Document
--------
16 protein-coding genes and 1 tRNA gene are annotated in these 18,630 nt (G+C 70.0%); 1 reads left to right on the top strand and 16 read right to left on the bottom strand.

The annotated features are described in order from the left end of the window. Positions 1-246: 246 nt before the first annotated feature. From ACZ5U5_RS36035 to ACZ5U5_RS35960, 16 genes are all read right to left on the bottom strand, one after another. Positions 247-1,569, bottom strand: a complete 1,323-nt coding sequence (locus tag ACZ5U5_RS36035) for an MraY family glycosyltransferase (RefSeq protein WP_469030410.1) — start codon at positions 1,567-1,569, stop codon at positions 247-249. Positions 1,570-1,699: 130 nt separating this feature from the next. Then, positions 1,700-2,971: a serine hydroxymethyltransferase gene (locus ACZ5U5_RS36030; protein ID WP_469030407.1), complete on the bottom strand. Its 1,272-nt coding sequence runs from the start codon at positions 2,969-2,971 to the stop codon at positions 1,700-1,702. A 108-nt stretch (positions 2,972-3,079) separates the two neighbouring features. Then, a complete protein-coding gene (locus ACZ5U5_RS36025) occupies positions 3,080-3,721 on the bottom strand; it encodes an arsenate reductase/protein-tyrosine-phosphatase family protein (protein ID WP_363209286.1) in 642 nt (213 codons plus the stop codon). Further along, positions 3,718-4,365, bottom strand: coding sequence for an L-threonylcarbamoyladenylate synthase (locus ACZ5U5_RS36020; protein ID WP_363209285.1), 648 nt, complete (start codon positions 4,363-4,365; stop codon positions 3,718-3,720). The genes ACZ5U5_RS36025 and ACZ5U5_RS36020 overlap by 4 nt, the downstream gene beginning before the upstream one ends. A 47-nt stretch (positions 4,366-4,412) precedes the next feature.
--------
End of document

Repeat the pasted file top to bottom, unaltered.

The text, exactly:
16 protein-coding genes and 1 tRNA gene are annotated in these 18,630 nt (G+C 70.0%); 1 reads left to right on the top strand and 16 read right to left on the bottom strand.

The annotated features are described in order from the left end of the window. Positions 1-246: 246 nt before the first annotated feature. From ACZ5U5_RS36035 to ACZ5U5_RS35960, 16 genes are all read right to left on the bottom strand, one after another. Positions 247-1,569, bottom strand: a complete 1,323-nt coding sequence (locus tag ACZ5U5_RS36035) for an MraY family glycosyltransferase (RefSeq protein WP_469030410.1) — start codon at positions 1,567-1,569, stop codon at positions 247-249. Positions 1,570-1,699: 130 nt separating this feature from the next. Then, positions 1,700-2,971: a serine hydroxymethyltransferase gene (locus ACZ5U5_RS36030; protein ID WP_469030407.1), complete on the bottom strand. Its 1,272-nt coding sequence runs from the start codon at positions 2,969-2,971 to the stop codon at positions 1,700-1,702. A 108-nt stretch (positions 2,972-3,079) separates the two neighbouring features. Then, a complete protein-coding gene (locus ACZ5U5_RS36025) occupies positions 3,080-3,721 on the bottom strand; it encodes an arsenate reductase/protein-tyrosine-phosphatase family protein (protein ID WP_363209286.1) in 642 nt (213 codons plus the stop codon). Further along, positions 3,718-4,365, bottom strand: coding sequence for an L-threonylcarbamoyladenylate synthase (locus ACZ5U5_RS36020; protein ID WP_363209285.1), 648 nt, complete (start codon positions 4,363-4,365; stop codon positions 3,718-3,720). The genes ACZ5U5_RS36025 and ACZ5U5_RS36020 overlap by 4 nt, the downstream gene beginning before the upstream one ends. A 47-nt stretch (positions 4,366-4,412) precedes the next feature.